Originally, the MICRA leadless pacemaker was limited to ventricular pacing in the context of permanent atrial fibrillation [3]. The main advantages of such a pacing system are minimally invasive procedure, short impulse duration with prolonged battery life, and reduced incidence of complications, including device-related infections. The Micra AV system, in turn, is dedicated to patients with high-grade atrioventricular block and preserved sinus rhythm, in whom the risk of complications of endocardial dual-chamber pacemaker is significantly increased [3]. It maintains AV synchrony at rest, increases stroke volume, and reduces the probability of pacemaker syndrome occurrence. The Micra AV algorithm is based on the accelerometer’s ability to detect mechanical changes during cardiac cycles [4]. The accelerometer signal expresses four segments of cardiac activity. The mechanical signals of blood flow from the accelerometer, as well as the surface electrocardiogram, are shown and described in Supplementary material, Figure S1. Proper sensing of atrial mechanical activity is crucial for synchronized ventricular pacing; hence it is important to perform programming of the atrial sensing predischarge in outpatient settings. As suggested by other authors, successful atrial synchronous ventricular (VDD mode) pacing is more likely to occur in sedentary patients with lower heart rates, preserved contractile atrial function, and proper repetitive reprogramming of the device [4, 5].

Supplementary material

Supplementary material is available at https://journals.viamedica.pl/kardiologia_polska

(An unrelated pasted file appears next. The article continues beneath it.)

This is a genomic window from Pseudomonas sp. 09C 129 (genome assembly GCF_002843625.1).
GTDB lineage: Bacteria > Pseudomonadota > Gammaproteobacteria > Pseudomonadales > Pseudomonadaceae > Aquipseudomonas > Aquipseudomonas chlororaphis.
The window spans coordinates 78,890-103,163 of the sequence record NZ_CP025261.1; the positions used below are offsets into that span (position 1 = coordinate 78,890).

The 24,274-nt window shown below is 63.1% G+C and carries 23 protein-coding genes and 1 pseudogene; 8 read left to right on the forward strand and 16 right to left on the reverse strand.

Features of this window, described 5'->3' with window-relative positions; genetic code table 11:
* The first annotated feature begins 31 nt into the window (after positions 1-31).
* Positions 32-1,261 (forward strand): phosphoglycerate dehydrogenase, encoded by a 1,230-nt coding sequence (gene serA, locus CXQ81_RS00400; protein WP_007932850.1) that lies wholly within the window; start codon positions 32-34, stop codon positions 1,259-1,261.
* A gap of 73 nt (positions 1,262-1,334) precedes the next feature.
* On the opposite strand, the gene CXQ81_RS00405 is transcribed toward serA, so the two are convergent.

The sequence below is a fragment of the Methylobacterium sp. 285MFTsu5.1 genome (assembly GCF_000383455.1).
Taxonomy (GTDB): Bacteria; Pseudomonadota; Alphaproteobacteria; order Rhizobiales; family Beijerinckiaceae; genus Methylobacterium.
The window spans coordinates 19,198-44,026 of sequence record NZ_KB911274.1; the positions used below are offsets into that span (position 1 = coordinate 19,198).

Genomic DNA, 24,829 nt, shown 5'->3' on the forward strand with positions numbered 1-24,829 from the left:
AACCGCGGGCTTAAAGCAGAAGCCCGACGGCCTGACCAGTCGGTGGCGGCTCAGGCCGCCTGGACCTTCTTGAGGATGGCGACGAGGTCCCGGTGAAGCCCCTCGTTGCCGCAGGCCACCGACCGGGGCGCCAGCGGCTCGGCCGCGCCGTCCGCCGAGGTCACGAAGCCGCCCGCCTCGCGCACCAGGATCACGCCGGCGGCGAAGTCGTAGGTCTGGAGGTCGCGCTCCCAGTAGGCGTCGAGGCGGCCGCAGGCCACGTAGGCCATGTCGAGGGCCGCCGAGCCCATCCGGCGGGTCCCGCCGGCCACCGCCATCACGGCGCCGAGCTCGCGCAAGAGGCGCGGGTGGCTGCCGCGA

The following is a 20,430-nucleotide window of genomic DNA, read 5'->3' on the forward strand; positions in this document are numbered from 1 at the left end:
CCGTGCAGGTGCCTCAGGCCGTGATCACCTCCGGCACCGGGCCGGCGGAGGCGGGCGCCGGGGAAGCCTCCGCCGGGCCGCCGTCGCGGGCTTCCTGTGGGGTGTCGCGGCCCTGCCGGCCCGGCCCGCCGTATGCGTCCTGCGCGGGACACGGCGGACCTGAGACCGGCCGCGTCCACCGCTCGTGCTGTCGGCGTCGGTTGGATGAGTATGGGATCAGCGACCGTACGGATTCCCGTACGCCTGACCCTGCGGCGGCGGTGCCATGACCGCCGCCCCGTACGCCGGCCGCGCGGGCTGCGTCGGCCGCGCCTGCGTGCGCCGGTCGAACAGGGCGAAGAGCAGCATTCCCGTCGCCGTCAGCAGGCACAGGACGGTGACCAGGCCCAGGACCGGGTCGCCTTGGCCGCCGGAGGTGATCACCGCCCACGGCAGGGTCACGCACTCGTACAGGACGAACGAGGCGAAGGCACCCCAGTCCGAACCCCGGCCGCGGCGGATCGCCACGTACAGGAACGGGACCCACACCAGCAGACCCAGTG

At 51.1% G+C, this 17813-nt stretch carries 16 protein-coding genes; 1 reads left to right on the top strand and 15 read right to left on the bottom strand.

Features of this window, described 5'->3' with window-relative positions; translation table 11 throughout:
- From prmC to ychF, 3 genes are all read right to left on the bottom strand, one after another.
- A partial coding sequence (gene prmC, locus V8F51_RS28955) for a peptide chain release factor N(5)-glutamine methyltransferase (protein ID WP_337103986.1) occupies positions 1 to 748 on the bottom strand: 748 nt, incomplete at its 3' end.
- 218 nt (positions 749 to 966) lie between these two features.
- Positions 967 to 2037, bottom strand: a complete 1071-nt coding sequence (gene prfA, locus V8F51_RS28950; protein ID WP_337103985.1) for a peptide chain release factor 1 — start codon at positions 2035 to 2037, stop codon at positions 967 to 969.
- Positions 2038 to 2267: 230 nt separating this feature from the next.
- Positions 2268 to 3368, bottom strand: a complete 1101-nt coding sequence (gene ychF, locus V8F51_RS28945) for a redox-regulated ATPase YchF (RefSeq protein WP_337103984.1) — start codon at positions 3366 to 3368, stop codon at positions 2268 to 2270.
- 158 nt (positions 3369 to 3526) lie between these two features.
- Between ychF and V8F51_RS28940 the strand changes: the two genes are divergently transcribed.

Article information

Conflict of interest: PM declares support from Medtronic Company. Other authors declare no conflict of interest concerning the article.

Funding: None.

Open access: This article is available in open access under Creative Common Attribution-Non- Commercial-No Derivatives 4.0 International (CC BY-NC-ND 4.0) license, allowing to download articles and share them with others as long as they credit the authors and the publisher, but without permission to change them in any way or use them commercially. For commercial use, please contact the journal office at kardiologiapolska@ptkardio.pl.

REFERENCES

  1. Kempa M, Mitkowski P, Kowalski O, et al. Expert opinion of a Working Group on Leadless Pacing appointed by the National Consultant in Cardiology and the Board of the Heart Rhythm Section of the Polish Cardiac Society. Kardiol Pol. 2021; 79(5): 604608, doi: 10.33963/KP.15982, indexed in Pubmed: 34125944.
  2. Kowlgi GN, Tseng AS, Tempel ND, et al. A real-world experience of atrioventricular synchronous pacing with leadless ventricular pacemakers. J Cardiovasc Electrophysiol. 2022; 33(5): 982993, doi: 10.1111/jce.15430, indexed in Pubmed: 35233867.
  3. Glikson M, Nielsen J, Kronborg MB, et al. 2021 ESC Guidelines on cardiac pacing and cardiac resynchronization therapy. Developed by the Task Force on cardiac pacing and cardiac resynchronization therapy of the European Society of Cardiology (ESC). Eur Heart J. 2021; 42(35): 34273520, doi: 10.1093/eurheartj/ehab364, indexed in Pubmed: 34455430.
  4. Chinitz L, Ritter P, Khelae SK, et al. Accelerometer-based atrioventricular synchronous pacing with a ventricular leadless pacemaker: Results from the Micra atrioventricular feasibility studies. Heart Rhythm. 2018; 15(9): 13631371, doi: 10.1016/j.hrthm.2018.05.004, indexed in Pubmed: 29758405.
  5. Garweg C, Khelae SK, Steinwender C, et al. Predictors of atrial mechanical sensing and atrioventricular synchrony with a leadless ventricular pacemaker: Results from the MARVEL 2 Study. Heart Rhythm. 2020; 17(12): 20372045, doi: 10.1016/j.hrthm.2020.07.024, indexed in Pubmed: 32717315.